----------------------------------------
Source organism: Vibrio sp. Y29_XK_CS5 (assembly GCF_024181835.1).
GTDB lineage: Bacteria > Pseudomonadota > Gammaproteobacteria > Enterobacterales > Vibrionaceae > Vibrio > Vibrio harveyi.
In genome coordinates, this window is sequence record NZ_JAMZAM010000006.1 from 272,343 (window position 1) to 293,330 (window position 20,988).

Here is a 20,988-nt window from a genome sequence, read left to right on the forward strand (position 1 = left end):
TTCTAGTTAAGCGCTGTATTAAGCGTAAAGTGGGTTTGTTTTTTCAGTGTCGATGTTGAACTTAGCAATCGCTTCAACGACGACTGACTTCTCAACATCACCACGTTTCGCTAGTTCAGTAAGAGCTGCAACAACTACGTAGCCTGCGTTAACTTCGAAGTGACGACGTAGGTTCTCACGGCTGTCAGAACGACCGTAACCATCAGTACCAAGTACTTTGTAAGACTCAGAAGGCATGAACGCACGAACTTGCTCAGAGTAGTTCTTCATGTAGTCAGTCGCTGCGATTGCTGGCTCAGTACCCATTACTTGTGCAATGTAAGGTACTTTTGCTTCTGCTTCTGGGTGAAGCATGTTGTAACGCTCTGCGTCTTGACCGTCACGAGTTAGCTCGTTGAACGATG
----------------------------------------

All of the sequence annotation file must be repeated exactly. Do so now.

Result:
Source organism: Vibrio sp. Y29_XK_CS5 (assembly GCF_024181835.1).
GTDB lineage: Bacteria > Pseudomonadota > Gammaproteobacteria > Enterobacterales > Vibrionaceae > Vibrio > Vibrio harveyi.
In genome coordinates, this window is sequence record NZ_JAMZAM010000006.1 from 272,343 (window position 1) to 293,330 (window position 20,988).

Here is a 20,988-nt window from a genome sequence, read left to right on the forward strand (position 1 = left end):
TTCTAGTTAAGCGCTGTATTAAGCGTAAAGTGGGTTTGTTTTTTCAGTGTCGATGTTGAACTTAGCAATCGCTTCAACGACGACTGACTTCTCAACATCACCACGTTTCGCTAGTTCAGTAAGAGCTGCAACAACTACGTAGCCTGCGTTAACTTCGAAGTGACGACGTAGGTTCTCACGGCTGTCAGAACGACCGTAACCATCAGTACCAAGTACTTTGTAAGACTCAGAAGGCATGAACGCACGAACTTGCTCAGAGTAGTTCTTCATGTAGTCAGTCGCTGCGATTGCTGGCTCAGTACCCATTACTTGTGCAATGTAAGGTACTTTTGCTTCTGCTTCTGGGTGAAGCATGTTGTAACGCTCTGCGTCTTGACCGTCACGAGTTAGCTCGTTGAACGATG